“Wait, are you telling me you actually sent that? For God’s sake, woman—it was a joke!” – a hysterical Arthur Zimmermann to his secretary Gretchen, after learning that she had just sent a real telegram on its way to Mexico proposing an allied attack on the United States at the height of World War I.

Gretchen Ziegler certainly was a sweetheart. Whatever else may have been uttered about her in the years that would follow that historic morning, she really was an absolute peach. In an attempt to contribute to the war effort, the shapely university student worked part-time for Foreign Secretary of the German Empire Arthur Zimmermann, who was a friend of her father. It was widely agreed that her charming demeanor, calm blue eyes, and silky voice made her especially suited to sit at the desk of so busy and esteemed a man as Zimmermann. And indeed, naïve though she was, Gretchen was not without intelligence, having earned excellent marks in school. Thus it came almost as a complete surprise when, on the morning of January 19, she committed a grave error that would severely alter the course of modern history.

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The Drawing Board: UFOs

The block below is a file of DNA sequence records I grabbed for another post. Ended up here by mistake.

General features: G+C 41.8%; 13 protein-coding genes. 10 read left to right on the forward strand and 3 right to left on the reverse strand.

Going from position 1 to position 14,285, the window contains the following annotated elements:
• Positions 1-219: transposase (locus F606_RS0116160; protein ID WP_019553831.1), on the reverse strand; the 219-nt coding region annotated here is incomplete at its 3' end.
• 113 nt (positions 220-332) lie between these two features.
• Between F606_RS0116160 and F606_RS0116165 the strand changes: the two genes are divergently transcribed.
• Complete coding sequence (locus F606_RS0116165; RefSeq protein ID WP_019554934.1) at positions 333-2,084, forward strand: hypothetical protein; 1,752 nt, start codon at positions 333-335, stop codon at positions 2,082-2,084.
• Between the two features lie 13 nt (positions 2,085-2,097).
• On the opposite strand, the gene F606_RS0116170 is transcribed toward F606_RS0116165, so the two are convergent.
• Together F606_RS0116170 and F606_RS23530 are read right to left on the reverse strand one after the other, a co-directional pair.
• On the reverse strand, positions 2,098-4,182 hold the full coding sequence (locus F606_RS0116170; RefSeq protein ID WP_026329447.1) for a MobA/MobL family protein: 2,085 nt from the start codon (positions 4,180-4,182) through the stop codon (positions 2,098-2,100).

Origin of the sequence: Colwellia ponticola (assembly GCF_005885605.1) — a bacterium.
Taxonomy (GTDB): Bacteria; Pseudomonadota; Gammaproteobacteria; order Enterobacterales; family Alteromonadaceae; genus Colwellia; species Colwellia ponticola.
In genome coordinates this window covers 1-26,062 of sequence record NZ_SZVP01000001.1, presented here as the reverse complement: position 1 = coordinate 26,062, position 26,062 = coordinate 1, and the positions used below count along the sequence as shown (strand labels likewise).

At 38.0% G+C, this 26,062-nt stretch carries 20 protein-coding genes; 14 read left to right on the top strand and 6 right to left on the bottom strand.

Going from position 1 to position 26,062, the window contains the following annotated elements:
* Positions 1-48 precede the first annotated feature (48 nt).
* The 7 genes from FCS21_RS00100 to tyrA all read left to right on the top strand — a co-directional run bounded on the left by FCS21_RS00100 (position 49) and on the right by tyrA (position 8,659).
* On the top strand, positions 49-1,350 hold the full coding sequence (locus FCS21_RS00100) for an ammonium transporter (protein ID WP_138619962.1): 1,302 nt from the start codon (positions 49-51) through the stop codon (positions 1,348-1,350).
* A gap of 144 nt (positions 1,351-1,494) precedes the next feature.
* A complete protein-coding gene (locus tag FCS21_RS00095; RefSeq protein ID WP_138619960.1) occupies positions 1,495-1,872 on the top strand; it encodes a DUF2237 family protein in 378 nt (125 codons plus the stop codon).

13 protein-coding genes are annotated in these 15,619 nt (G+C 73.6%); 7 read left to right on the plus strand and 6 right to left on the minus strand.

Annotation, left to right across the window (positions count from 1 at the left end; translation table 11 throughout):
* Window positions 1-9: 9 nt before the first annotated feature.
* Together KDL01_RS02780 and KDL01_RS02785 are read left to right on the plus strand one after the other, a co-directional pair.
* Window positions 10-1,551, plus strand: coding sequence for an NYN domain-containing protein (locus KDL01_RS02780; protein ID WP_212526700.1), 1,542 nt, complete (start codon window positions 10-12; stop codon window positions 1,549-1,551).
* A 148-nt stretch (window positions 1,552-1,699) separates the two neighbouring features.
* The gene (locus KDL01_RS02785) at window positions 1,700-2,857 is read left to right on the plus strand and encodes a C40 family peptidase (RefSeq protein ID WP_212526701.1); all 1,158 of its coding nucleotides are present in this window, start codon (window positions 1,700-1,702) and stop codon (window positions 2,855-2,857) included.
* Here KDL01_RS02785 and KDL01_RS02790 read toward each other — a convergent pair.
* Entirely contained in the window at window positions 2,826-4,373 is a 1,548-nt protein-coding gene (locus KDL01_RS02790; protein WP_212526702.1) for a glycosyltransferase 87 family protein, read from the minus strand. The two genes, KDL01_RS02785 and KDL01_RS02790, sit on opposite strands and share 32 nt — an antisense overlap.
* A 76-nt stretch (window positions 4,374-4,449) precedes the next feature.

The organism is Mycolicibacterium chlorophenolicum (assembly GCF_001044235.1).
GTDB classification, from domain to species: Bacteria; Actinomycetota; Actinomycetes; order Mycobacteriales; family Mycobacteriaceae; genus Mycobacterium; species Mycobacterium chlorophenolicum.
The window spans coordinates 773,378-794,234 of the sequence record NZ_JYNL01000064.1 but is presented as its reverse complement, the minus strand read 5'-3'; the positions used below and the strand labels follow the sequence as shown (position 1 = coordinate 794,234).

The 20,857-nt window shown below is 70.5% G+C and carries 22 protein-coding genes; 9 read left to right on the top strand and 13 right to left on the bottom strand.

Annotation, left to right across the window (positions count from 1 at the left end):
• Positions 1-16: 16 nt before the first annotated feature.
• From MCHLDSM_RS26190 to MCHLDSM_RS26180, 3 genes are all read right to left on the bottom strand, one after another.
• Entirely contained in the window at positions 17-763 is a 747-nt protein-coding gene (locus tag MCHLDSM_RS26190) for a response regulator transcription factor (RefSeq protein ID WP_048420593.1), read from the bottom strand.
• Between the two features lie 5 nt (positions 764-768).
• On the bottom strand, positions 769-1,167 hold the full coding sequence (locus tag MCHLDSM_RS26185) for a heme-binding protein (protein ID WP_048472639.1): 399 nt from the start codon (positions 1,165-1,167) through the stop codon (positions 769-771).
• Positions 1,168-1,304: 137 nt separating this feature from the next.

Let me set the scene for you: It’s a clear, balmy night in the small town of Roswell, N.M., and the stars are shining as brightly and crisply as I’ve ever seen them—and no, it’s not the first time I’ve ever looked. I’ve made the decision to spend the night here as I make my way to Phoenix. As of this moment, it’s been an ordinary night quite like any other, only for some reason I feel like it’s not taking as long for me to sober up, and I’m not happy about it.

A screaming comes across the sky.

As is always the case when I travel, I’ve got my copy of Gravity’s Rainbow, and I’ve cracked it open for a little reading before bedtime. Strange as it may sound, I’ve never made it past that first sentence, usually due to drunkenness, but as I’ve said, I’m not feeling so drunk tonight. And again I will fail to read on, for as I make my way toward that elusive second sentence I’m suddenly interrupted. An eerie light floods the clouded window pane of the cheap motel room I booked on expedia.com. The light draws closer, and I tremble as the rational part of me recedes as quickly as what little shadow persists beneath the window sill. Continue reading